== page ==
Syrian President Bashar al-Assad has said he is open to dialogue with rebel forces - but added that opposition groups cannot win the country's protracted civil war.
Assad told the Egyptian weekly magazine al-Ahram al-Araby:"I welcome dialogue with the national opposition but those who choose arms have put themselves in confrontation with the Syrian Arab army.
"political dialogue is the only solution. Violence, however, is not allowed ... and the state will not stand with its hands tied in the face of those who bear arms against it."
Speaking from Damascus, Assad continued by asserting that rebel groups such as the Free Syrian Army "exercise terrorism against the state. They are not popular within society ... they will not be victorious in the end."
According to activists' estimates, around 27,000 people have died so far during Syria's 17-month civil war, which shows no sign of an immediate resolution. Assad has been widely condemned for alleged human rights abuses both before and during the current conflict.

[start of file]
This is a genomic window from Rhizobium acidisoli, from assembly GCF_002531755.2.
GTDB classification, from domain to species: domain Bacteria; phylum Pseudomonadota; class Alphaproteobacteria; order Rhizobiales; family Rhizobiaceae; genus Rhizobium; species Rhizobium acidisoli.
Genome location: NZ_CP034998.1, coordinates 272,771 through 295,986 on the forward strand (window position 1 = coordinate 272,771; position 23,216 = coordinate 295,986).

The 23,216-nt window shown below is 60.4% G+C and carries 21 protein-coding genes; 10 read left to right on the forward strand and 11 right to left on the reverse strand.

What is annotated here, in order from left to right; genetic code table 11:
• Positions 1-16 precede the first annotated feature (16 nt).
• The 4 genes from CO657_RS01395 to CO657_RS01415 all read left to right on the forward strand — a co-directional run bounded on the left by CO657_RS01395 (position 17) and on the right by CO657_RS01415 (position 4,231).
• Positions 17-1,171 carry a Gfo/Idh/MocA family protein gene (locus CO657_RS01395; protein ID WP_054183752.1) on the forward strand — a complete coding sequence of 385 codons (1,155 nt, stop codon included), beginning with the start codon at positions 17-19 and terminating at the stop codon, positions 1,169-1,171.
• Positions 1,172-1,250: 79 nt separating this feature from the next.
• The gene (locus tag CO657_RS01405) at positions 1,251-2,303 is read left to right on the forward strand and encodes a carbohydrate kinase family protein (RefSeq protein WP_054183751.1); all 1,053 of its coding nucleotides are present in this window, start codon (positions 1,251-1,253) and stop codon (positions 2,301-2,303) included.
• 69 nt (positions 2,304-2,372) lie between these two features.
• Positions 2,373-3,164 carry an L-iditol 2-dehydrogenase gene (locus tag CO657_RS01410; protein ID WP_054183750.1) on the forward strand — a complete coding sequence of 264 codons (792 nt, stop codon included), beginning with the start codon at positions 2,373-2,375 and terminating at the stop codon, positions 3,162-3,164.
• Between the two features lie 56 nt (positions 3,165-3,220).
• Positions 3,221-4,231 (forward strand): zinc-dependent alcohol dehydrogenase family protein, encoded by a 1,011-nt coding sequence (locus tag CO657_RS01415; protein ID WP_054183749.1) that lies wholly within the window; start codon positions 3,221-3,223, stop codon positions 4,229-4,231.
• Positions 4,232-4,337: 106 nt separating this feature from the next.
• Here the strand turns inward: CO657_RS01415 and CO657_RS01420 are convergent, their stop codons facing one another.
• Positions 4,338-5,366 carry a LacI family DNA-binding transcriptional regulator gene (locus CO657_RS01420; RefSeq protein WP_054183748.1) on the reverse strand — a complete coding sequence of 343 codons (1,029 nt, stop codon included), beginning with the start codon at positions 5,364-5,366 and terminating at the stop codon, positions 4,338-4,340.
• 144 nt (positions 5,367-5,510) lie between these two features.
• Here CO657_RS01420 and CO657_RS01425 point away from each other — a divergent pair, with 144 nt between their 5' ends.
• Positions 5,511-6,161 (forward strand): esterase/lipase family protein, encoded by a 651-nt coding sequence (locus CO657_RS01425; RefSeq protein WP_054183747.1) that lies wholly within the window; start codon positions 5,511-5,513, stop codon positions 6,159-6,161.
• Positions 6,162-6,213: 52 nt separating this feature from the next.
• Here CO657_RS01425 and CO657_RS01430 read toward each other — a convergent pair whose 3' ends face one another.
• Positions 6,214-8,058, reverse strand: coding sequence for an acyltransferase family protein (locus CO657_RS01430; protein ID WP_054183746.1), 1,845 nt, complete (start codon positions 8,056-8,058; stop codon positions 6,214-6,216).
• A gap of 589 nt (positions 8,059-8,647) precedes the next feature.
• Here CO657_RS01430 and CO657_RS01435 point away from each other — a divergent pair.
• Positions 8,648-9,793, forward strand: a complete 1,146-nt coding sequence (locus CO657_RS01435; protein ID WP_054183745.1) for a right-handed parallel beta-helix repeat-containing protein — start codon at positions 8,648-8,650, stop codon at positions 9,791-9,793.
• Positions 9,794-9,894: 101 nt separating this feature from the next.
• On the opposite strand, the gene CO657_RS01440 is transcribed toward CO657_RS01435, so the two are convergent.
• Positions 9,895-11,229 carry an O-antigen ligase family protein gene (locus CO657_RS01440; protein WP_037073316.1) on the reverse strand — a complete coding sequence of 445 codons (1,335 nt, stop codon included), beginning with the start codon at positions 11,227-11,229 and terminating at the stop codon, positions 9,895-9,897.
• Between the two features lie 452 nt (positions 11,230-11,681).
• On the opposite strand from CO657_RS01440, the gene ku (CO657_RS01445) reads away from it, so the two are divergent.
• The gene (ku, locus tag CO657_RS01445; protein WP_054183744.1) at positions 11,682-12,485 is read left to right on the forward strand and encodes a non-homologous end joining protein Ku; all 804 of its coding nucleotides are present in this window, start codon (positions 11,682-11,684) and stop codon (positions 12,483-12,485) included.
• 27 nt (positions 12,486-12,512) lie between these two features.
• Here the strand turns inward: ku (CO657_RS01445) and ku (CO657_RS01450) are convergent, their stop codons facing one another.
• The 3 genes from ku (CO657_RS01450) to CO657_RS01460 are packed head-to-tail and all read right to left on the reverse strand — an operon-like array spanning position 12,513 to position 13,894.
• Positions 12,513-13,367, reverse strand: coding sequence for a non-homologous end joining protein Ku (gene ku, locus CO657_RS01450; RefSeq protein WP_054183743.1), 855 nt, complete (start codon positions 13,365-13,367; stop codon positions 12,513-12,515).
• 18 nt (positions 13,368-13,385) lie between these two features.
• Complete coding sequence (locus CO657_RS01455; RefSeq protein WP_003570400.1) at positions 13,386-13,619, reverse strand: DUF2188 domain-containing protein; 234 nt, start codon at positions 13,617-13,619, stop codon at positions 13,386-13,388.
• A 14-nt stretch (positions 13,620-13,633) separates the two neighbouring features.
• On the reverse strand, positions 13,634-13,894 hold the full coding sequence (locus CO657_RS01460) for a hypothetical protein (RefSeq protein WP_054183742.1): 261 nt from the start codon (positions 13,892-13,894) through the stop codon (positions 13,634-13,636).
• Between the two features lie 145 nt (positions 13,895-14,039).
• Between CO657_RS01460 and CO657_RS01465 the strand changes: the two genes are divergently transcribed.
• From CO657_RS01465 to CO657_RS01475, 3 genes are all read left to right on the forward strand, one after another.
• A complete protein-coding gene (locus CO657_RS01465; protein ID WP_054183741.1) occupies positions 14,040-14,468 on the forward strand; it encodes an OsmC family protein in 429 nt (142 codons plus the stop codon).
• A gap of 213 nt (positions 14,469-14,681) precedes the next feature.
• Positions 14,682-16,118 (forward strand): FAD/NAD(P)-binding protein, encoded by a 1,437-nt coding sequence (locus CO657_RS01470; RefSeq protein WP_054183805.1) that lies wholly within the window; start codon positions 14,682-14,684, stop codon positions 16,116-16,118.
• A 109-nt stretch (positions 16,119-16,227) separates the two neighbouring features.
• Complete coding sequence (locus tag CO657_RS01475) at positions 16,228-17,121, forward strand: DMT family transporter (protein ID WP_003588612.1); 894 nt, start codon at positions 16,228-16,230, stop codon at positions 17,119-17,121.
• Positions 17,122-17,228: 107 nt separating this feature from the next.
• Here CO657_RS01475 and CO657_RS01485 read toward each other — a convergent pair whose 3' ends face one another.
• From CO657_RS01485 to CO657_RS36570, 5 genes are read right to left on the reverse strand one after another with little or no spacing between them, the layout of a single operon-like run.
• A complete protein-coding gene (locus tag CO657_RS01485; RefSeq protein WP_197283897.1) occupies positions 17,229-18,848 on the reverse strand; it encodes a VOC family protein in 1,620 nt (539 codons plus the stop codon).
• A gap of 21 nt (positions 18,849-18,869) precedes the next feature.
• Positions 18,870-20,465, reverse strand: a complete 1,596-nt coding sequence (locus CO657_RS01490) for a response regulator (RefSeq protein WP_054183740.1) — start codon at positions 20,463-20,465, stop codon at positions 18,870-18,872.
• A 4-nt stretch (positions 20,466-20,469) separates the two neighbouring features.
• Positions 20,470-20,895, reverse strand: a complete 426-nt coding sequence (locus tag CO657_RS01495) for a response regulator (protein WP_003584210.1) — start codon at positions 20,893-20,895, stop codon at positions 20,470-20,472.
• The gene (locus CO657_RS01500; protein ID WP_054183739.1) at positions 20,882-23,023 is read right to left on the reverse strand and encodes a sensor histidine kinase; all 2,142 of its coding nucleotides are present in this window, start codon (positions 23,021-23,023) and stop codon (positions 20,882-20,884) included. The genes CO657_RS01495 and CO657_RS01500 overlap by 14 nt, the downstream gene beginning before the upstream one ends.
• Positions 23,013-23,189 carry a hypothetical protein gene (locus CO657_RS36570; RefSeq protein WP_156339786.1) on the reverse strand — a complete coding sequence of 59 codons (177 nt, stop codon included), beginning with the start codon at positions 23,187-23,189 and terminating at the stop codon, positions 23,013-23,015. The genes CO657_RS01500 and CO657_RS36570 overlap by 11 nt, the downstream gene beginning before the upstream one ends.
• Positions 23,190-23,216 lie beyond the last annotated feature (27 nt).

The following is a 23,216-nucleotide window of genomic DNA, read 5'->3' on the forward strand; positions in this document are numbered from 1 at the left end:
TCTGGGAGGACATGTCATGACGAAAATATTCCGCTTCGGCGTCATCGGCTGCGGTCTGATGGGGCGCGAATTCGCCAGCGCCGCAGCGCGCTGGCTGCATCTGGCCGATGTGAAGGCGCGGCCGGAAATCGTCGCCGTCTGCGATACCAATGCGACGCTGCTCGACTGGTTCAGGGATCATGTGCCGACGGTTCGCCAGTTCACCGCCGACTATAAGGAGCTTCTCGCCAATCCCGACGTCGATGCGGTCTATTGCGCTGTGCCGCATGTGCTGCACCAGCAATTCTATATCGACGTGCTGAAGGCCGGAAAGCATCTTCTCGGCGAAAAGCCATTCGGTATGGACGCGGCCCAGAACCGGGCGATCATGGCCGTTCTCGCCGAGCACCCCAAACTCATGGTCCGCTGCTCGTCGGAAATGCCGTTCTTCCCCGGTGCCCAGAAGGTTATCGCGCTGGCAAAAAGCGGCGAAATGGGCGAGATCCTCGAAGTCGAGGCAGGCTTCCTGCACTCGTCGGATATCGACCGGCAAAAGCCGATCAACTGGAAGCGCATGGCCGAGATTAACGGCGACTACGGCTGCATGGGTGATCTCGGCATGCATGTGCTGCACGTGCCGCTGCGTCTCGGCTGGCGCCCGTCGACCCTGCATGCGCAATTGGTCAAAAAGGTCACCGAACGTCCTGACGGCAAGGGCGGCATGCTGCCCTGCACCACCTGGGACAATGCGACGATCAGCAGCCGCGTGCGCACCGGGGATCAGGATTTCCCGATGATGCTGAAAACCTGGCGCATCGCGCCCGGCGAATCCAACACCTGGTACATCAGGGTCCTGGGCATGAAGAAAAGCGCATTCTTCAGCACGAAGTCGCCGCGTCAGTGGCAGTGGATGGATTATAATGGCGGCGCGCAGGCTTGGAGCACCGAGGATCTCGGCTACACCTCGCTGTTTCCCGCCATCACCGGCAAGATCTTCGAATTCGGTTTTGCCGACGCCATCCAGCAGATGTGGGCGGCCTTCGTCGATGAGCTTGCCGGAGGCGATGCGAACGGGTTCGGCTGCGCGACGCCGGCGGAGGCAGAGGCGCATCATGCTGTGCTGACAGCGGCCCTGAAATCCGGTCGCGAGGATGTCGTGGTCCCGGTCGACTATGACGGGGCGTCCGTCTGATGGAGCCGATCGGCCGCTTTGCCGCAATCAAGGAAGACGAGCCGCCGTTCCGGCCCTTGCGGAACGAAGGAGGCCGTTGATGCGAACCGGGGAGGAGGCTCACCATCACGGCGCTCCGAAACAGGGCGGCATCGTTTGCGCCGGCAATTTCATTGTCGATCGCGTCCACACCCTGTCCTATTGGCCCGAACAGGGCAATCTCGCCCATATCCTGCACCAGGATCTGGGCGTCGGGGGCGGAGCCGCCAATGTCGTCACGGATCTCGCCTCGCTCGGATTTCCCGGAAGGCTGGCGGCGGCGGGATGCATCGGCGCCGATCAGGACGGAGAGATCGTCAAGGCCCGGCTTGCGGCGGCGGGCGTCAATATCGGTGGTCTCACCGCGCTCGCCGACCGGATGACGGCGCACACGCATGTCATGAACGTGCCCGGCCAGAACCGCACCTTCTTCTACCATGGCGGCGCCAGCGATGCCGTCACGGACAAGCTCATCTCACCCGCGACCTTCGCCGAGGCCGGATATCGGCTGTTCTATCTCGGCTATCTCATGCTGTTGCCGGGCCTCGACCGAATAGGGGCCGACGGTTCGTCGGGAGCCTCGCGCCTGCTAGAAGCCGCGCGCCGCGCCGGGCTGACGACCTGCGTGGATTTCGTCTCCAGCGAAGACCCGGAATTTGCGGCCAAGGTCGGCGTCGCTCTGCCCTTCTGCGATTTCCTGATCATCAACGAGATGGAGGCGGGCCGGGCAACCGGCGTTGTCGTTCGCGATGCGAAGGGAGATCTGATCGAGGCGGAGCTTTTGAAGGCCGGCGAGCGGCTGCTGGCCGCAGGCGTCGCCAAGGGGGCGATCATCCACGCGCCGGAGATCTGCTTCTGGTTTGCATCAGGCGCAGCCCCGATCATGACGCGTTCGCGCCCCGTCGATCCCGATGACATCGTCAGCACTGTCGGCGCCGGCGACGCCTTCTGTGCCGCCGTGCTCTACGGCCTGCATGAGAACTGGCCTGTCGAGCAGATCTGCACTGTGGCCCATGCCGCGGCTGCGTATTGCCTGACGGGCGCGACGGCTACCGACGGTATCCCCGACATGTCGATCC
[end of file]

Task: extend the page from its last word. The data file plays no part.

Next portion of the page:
Assad recently met with UN and Arab League special envoy Lakhdar Brahimi, who visited Syria in an attempt to find a way out of the present crisis. However, the president insisted that a solution via foreign intervention is never possible, and ridiculed countries such as Qatar and Saudi Arabia, which have repeatedly criticised him in recent months.
"Those have suddenly become wealthy after very long period of poverty... they imagine they can use their wealth to buy the geography, history and a regional role. Bringing down the governments of the Arab world has not worked in the interest of freedom, democracy or ending social injustice as much as it helped create chaos."